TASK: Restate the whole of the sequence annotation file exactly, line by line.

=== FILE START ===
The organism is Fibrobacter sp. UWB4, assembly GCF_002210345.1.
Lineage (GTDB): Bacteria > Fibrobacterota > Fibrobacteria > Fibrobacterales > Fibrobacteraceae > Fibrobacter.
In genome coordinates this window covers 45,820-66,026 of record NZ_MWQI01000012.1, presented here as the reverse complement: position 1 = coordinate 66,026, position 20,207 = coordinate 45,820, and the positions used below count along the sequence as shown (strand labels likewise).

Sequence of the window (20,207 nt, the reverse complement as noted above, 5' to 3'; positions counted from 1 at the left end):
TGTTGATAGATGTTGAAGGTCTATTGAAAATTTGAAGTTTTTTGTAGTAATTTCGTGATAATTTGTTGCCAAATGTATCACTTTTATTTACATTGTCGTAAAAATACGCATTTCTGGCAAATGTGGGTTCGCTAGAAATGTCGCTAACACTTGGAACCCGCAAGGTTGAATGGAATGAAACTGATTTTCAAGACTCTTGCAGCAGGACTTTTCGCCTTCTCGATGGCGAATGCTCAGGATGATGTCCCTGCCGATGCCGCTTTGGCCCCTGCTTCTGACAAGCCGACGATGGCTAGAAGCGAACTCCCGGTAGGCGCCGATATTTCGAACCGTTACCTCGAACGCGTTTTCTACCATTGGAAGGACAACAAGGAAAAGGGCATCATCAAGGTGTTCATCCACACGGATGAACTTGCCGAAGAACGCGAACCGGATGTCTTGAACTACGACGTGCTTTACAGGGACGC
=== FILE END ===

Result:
The organism is Fibrobacter sp. UWB4, assembly GCF_002210345.1.
Lineage (GTDB): Bacteria > Fibrobacterota > Fibrobacteria > Fibrobacterales > Fibrobacteraceae > Fibrobacter.
In genome coordinates this window covers 45,820-66,026 of record NZ_MWQI01000012.1, presented here as the reverse complement: position 1 = coordinate 66,026, position 20,207 = coordinate 45,820, and the positions used below count along the sequence as shown (strand labels likewise).

Sequence of the window (20,207 nt, the reverse complement as noted above, 5' to 3'; positions counted from 1 at the left end):
TGTTGATAGATGTTGAAGGTCTATTGAAAATTTGAAGTTTTTTGTAGTAATTTCGTGATAATTTGTTGCCAAATGTATCACTTTTATTTACATTGTCGTAAAAATACGCATTTCTGGCAAATGTGGGTTCGCTAGAAATGTCGCTAACACTTGGAACCCGCAAGGTTGAATGGAATGAAACTGATTTTCAAGACTCTTGCAGCAGGACTTTTCGCCTTCTCGATGGCGAATGCTCAGGATGATGTCCCTGCCGATGCCGCTTTGGCCCCTGCTTCTGACAAGCCGACGATGGCTAGAAGCGAACTCCCGGTAGGCGCCGATATTTCGAACCGTTACCTCGAACGCGTTTTCTACCATTGGAAGGACAACAAGGAAAAGGGCATCATCAAGGTGTTCATCCACACGGATGAACTTGCCGAAGAACGCGAACCGGATGTCTTGAACTACGACGTGCTTTACAGGGACGC